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I am learning the java.util.Logging API and I cannot understand why it produces redundant output, as the sample code below demonstrates:

Logger logger      = Logger.getLogger("");
Logger logger1     = Logger.getLogger("1");
Logger logger1_2   = Logger.getLogger("1.2");

logger1    .addHandler(new ConsoleHandler());
logger1_2  .addHandler(new ConsoleHandler());

logger     .info("msg:");
logger1    .info("msg: 1");
logger1_2  .info("msg: 1.2");

The output to the console:

14-01-2012 10:32:41 java.util.logging.LogManager$RootLogger log
INFO: msg:
14-01-2012 10:32:42 logging.LoggingExamples main
INFO: msg: 1
14-01-2012 10:32:42 logging.LoggingExamples main
INFO: msg: 1
14-01-2012 10:32:42 logging.LoggingExamples main
INFO: msg: 1.2
14-01-2012 10:32:42 logging.LoggingExamples main
INFO: msg: 1.2
14-01-2012 10:32:42 logging.LoggingExamples main
INFO: msg: 1.2

Why were the log messages passed up to the parent and the same message displayed so many times!? This is totally not efficient, and the log file will increase too fast for duplicated information. Anyone know why? Is this the nature that Logging should have?

Note: The sample code was copied from http://tutorials.jenkov.com/java-logging/logger-hierarchy.html

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1 Answer 1

up vote 2 down vote accepted

I think the problem is that you are adding a handler to each of you Log instances when you should only be adding it to the top level instance.

Here is how I used java.util.Loggin in practice: In my main class, I create a global logger from my package name: globalLog = Logger.getLogger("thornworks");

In my main class I then add a handler to this global log (logging messages get captured by Netbeans and end up in my console window anyway, so I wanted to write the messages to a file that I can expect later):

    Date now = new Date();
    java.text.SimpleDateFormat df = new java.text.SimpleDateFormat("D_hh_mm");
    String logName = "[baseFilename]" + df.format(now);
    File logFolder = new File(someDirectory, "logs");
    try {
        if(!logFolder.exists())
            logFolder.mkdir();
        File logFile = new File(logFolder,logName+".log");
        Handler logFileHandler = new FileHandler(logFile.getAbsolutePath());
        logFileHandler.setFormatter(new SimpleFormatter());
        globalLog.addHandler(logFileHandler);            
    }
    catch(java.io.IOException ioe) { /* Log file could not be created. */  }
    globalLog.setLevel(Level.INFO);

Then other classes that need to do some logging create loggers off of this global logger:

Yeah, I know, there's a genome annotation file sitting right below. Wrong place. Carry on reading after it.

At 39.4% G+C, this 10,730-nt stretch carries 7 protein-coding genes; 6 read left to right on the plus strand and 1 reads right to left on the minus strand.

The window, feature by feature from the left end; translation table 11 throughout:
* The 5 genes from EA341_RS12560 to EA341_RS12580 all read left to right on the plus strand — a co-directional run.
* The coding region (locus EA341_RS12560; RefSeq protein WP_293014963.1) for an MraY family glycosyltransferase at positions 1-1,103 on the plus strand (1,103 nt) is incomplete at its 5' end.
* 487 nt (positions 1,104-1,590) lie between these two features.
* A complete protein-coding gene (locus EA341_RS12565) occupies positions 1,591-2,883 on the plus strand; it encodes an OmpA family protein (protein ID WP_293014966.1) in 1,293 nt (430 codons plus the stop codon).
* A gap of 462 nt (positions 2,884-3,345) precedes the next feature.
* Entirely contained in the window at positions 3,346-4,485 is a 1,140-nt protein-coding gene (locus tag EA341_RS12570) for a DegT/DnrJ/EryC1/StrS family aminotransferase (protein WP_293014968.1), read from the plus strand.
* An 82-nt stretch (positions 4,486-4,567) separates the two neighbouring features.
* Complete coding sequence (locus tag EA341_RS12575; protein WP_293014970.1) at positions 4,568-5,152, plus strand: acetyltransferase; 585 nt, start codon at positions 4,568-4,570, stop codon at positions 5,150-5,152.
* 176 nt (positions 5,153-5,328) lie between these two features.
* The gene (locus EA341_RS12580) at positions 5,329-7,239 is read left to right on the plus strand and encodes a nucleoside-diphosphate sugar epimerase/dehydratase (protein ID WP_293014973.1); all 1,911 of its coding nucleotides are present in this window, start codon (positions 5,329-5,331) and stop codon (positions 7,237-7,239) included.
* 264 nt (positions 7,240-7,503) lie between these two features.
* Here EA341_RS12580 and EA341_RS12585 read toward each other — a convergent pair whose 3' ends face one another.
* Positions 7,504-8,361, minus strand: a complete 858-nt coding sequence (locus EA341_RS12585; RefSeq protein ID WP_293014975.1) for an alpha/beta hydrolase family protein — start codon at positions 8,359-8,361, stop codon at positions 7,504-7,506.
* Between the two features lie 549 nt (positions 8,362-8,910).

For instance, fileLogger = GUI.globalLog.getLogger(FileFunction.class.getName());

The name for this logger is now thornworks.FileFunction. Since it is a child of the parent logger, globalLog, all of the messages generated by fileLogger get passed up to globalLog. Messages generated by fileLog will indicate which class they came from because of the way I obtained the fileLogger.

Now if I change my mind about how and where I wish to store all of these logging messages, I only need to change a few lines of code in the main class and all of the logging messages in my entire application will get directed to this new location. I can also change the level of the main logger so that less messages get generated, but then increase the level of some class level logger to get more information about that portion of my code.

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Oh I see, you mean we should only set one handler for root logger? But does not set handler for other sub-package classes so log will pass up to root logger only, then only one copies will be logged? –  GMsoF Nov 15 '12 at 14:34
    
Yes, that was what I was trying to say in the first sentence of my answer. –  Thorn Nov 15 '12 at 16:05
    
In JUL the root logger is "", so Logger.getLogger("").addHandler() is generally the best approach. Unless of course you only want to see messages logged from your application only. –  James R. Perkins Nov 15 '12 at 22:00
    
I see... Let say I want to set my com.abc.web package to have xml formatter but my root logger to have simple formater. Then in this case, message will be duplicated in default, you have any idea why they make the nature of logging to be like that? –  GMsoF Nov 16 '12 at 1:10

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